Theron at Seven Weeks
Theron is now seven weeks old. That means that we have
managed to Not Kill The Baby for seven weeks of uninterrupted time. Go us!
Developmentally, he no longer looks like a newborn. He looks
like a baby. His cheeks are chubbier, his skin is smoother, and he’s
cream-colored (as opposed to looking jaundice-yellow or sunburned-red).
He spends more time awake, and he’s more alert during those times. He’s also
grown… visibly. Current weight is about twelve pounds, and our home
measuring process marks him as about twenty-one inches long. (This is up from
seven pounds, six ounces and nineteen and one-half inches when he was born.)
Still Life with Baby
Theron is… strong. He can already hold his head up without
help; he looks around when we carry him; and if you keep him balanced, he can
hold his body weight up with his legs. Also, when he’s hungry, if you set him
in your lap he will try to climb you. He’s very persistent about it.
Theron is still eating as much as he can, as frequently as
he can. (I guess he really wants to grow…) Unfortunately, his digestive system
is still small and a little immature, so he gets gas… and when he does, he has
trouble getting rid of it. This leads to small-baby fits, where he squirms and
makes noise and absolutely does not want to lay on his back, and never mind the
fact that it’s four-thirty in the morning and we’d gladly perform a human
sacrifice to any number of dark, pagan gods if he would just allow us to sleep.
Books, doctors, and well-meaning friends and relatives have
all told us that this sort of thing is usually related to the mother’s diet.
Unfortunately, we have yet to isolate any particular food that might be causing
it. Our interim solution has been to let the baby sleep on top of The Beautiful
Woman, which allows him to be on his tummy… but that requires her to remain in
the Appallingly-Ugly-But-Comfortable pink chair in the living room. It also causes
people to start warning us about how dangerous it is to sleep with the baby, so
if you were thinking about doing that… please don’t. We know, and we promise to
quit just as soon as it becomes possible to get him to sleep in any other
Some progress there, by the way. Theron has rediscovered the
pacifier, and it seems to help. So there may be hope after all…
Baby attends his first wedding
We went down to Houston TX this weekend to attend a wedding.
This was actually a pair of milestones: Theron’s first formal ceremony, and
Theron’s first road trip. He was, by any reasonable standard of baby behavior,
absolutely angelic. Specifically, he didn’t drive us crazy in the car,
interrupt the ceremony, or urinate on anybody at the reception. He was, in
fact, perfectly charming, and allowed himself to be handled and carried by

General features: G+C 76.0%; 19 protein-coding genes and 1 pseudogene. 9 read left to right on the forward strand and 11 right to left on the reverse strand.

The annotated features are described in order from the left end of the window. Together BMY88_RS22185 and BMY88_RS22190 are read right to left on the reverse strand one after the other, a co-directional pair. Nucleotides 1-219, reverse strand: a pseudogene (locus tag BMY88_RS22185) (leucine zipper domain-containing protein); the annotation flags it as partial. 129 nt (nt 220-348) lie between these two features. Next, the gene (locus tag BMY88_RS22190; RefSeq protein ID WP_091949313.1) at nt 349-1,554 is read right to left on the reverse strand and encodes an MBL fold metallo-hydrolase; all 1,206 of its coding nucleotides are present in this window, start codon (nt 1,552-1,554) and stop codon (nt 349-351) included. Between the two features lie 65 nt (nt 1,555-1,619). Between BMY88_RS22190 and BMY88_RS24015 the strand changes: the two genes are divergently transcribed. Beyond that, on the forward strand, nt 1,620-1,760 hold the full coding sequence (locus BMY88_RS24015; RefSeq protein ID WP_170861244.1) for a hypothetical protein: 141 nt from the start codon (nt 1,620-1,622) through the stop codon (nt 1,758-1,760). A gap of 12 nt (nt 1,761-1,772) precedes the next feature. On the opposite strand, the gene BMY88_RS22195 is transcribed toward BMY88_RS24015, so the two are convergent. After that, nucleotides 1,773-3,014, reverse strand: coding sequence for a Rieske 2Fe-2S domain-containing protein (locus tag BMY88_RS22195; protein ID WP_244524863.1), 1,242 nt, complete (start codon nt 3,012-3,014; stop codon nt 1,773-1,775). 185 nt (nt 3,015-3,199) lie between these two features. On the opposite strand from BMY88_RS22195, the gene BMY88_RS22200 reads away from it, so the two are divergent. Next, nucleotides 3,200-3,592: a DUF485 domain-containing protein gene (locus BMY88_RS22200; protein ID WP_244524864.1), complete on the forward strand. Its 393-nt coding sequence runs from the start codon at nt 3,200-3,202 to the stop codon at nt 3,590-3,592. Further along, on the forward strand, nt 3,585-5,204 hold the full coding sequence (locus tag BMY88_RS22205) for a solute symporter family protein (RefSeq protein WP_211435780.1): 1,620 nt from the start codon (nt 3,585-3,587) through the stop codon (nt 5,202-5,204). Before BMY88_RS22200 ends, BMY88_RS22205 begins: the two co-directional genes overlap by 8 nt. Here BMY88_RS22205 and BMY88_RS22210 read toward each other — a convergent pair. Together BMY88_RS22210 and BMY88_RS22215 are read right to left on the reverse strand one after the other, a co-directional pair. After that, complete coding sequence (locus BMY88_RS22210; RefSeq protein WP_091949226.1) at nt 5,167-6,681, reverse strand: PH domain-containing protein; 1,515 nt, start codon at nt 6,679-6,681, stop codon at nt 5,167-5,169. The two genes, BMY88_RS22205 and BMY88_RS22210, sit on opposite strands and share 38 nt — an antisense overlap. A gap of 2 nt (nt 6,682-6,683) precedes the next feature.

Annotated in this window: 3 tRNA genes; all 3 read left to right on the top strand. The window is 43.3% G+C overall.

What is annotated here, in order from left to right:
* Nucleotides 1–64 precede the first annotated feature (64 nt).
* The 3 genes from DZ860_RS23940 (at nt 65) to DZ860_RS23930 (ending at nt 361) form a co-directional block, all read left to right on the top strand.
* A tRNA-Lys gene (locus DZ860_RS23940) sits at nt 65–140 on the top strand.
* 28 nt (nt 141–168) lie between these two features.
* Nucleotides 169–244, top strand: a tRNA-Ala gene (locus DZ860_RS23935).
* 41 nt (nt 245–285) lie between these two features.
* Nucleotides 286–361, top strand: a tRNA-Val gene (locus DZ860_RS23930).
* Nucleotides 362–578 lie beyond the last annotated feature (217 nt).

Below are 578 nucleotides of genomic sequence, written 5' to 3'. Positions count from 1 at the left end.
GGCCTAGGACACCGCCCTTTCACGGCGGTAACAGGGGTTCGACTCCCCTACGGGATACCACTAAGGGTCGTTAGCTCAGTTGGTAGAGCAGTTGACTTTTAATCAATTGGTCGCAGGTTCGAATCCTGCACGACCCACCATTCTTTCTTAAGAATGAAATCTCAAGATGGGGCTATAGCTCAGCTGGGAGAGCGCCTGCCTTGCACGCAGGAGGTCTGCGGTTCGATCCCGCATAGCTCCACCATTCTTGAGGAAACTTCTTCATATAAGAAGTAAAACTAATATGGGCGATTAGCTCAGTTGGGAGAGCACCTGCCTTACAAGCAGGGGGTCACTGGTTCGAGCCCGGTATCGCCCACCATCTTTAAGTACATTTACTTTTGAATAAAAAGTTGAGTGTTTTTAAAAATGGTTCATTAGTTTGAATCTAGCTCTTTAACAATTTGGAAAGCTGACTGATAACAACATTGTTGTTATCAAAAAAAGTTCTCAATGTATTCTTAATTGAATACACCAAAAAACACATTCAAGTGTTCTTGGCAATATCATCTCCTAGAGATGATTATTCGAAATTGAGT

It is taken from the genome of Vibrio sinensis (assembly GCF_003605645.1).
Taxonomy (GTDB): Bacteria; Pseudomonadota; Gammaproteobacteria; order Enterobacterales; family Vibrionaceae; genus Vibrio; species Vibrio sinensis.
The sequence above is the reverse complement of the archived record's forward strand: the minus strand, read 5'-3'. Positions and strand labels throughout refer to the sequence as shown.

half-dozen different people. I believe he may have acquired four or five new
honorary grandparents while he was there.
Local travel with a baby isn’t that hard. He usually sleeps,
and so we just bundle him in his child seat and go. For a longer trip, though,
he needs to be fed and changed at regular intervals, and it simply isn’t safe
(or legal) to do that while the car is moving. But, as long as you’re prepared
(which means you have a changing pad, plenty of diapers, food, and enough extra
time to make regular stops), it isn’t much trouble.
After the wedding, my wife’s sister and her husband
announced that they were pregnant. It was an interesting (lack of) segue… They
started by asking what we might do for SiL’s birthday next spring. While the
rest of us were considering schedules and making suggestions (involving
decorating with black crepe paper, tombstones, and vultures) they added another
idea: we could meet the newest addition to the family. We were, for various
reasons, quite surprised, but also happy for them.
So, Theron’s due to have a cousin in about seven months.
Having a baby is hard on your schedule
For all of you who are thinking about having babies, let me
offer this visualization exercise:
Picture yourself doing one of your hobbies. It could be
anything; Kung Fu and Writing are two of mine. Of the two I spend notably
more time writing… so we’ll start with that. Picture yourself doing something
you enjoy, something you do regularly, something that’s a big part of your
weekly schedule. Got it? Is it clear in your mind’s eye?
Good. Now picture not having any time to do that. Writing?
No time. Drawing? No time. Kung Fu? No time. Going for a walk in the evening?
No time. Taking a hot bath? No time. Bicycling? No time. Running? No time.
Working out at the gym? No time. Playstation? No time. X-box? No time. Reading?
No time. Schoolwork? No time. Cleaning up the house? Manageable, but only
See, the thing with babies is that they’re demanding.
They require constant attention, and they won’t be satisfied with just sitting
around while you get something – please, G-d, anything – done. (There is
an extremely miniscule chance that your baby will be one of those who can be
bundled into some sort of sling or pack, and who will remain calm and happy
while you work on a project. If so, please be aware that I
Ideally, of course, you have a partner: a fellow parent to
help you take care of the non-baby responsibilities, a guardian who will take away
your squirming organic anchor and allow you a few blissful moments of
freedom, someone who will push you gently out the door when you veer too close
to the edge of homicidal, axe-wielding insanity. Having a partner helps. Better
still, cultivate and maintain a full support network: my wife and I finally – finally
– managed to hold an actual, adult, not-baby-related conversation last weekend,
because we managed to talk Theron’s grandmother into taking him off our hands
for a few hours. It was magnificent.